US Policy in Egypt – A Battle of Principles and Interests
The US is dealing with conflict on many fronts but perhaps its most significant battle is taking place between its principles and its interests. Espousing democracy and freedom and making this the excuse to invade countries or oversee their political processes, America is appearing more and more hypocritical in Egypt as it continues to speak about democracy, but at the same time favors Mubarak and his tyrannical police state.
The US wants Egypt to go along with Israel and submit to US policy. However, the average Egyptian and his plight have been invisible to the US for decades as their focus on their interests takes precedence over human rights and social equality.
The US has been affected by the manipulation of dictators who will do anything to stay in power and who feed on the ‘Islamic bogeyman’ concept to keep western powers funding and supporting their regimes, with the idea that the regime is the only thing standing between them and the ‘bogeyman’, and that without a police state, the Islamists will rise up and wreak havoc.
If there is to be stability in Egypt there must be some movement now; some change. The US, moving on principle, sees there are three alternatives for transition in Egypt. First, the youth in the streets, second, the military – which is too inflexible to reform and change – and third, the Muslim Brotherhood whom they see as a potential threat because of the ‘Islamic bogeyman’ threat they have been fed. The regime is incapable of running the transition and the youth on the streets – who aren’t radical Islamists, but just want democracy – are too inexperienced to take the helm.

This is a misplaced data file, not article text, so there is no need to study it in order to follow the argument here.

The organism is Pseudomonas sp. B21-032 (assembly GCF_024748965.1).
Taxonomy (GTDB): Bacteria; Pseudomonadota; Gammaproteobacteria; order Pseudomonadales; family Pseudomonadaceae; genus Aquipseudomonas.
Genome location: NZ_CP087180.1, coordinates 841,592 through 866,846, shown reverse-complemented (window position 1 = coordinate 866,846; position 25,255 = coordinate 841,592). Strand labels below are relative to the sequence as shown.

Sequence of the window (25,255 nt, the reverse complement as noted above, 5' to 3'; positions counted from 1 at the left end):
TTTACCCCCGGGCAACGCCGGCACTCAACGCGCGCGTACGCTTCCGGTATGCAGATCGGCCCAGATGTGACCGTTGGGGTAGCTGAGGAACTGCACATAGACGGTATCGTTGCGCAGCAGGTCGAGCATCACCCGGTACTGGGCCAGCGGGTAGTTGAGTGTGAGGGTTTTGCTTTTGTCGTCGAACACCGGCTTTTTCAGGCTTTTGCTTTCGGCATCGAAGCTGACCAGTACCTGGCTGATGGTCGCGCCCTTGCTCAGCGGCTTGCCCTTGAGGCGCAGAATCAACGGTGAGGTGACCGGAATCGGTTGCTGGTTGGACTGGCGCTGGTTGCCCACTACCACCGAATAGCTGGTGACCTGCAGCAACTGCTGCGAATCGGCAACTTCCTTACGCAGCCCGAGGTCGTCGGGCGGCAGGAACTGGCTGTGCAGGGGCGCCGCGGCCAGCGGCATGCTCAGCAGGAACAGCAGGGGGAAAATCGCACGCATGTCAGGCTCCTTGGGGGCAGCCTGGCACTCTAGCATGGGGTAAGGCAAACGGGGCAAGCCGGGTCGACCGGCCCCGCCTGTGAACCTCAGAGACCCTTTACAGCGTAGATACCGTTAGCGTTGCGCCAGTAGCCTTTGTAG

When it comes to the Muslim Brotherhood a new frame of thought is required. Being continually suspicious that every Muslim is an Islamist will prevent the US from being objective in its approach to the Egyptian revolution. Adopting the policy of paranoia will also affect the US’s ability to discuss and analyze events and people. In recent times in Egypt a large part of American’s discussion and analysis have centered round whether or not it is an ‘Islamic’ revolution, even though there has been no word about jihad or terrorism.
The US’s obsession with the Muslim Brotherhood could well drive its focus away from the real issues like the existence of police states that only serve to increase terrorism and that they must be eradicated in order to achieve economic development and democracy.
When the US talks about stability in the Arab world, they are talking about Israel and the interests of one tiny country in the region should not dictate the policies and reactions of super powers. The US’s attitude toward Egypt has to be about the future of Egypt for itself, not Egypt as Israel’s neighbor. The US has to acknowledge that they have been running the peace process for years but is has run into the ground. It is obviously time for a new approach.
The US’s paternal approach to the Arab world coupled with their overwhelming paranoia, is preventing it from conceiving of the idea that Islam and democracy can stand together. The US should take a lesson from the moderate approach of the Muslim Brotherhood, and if the word ‘moderate’ is to be used in the political arena, it should not be used when talking about corrupt regimes. A dictator is extreme, a tyrant can never be moderate and anyone who supports dictator police states should be called extremist.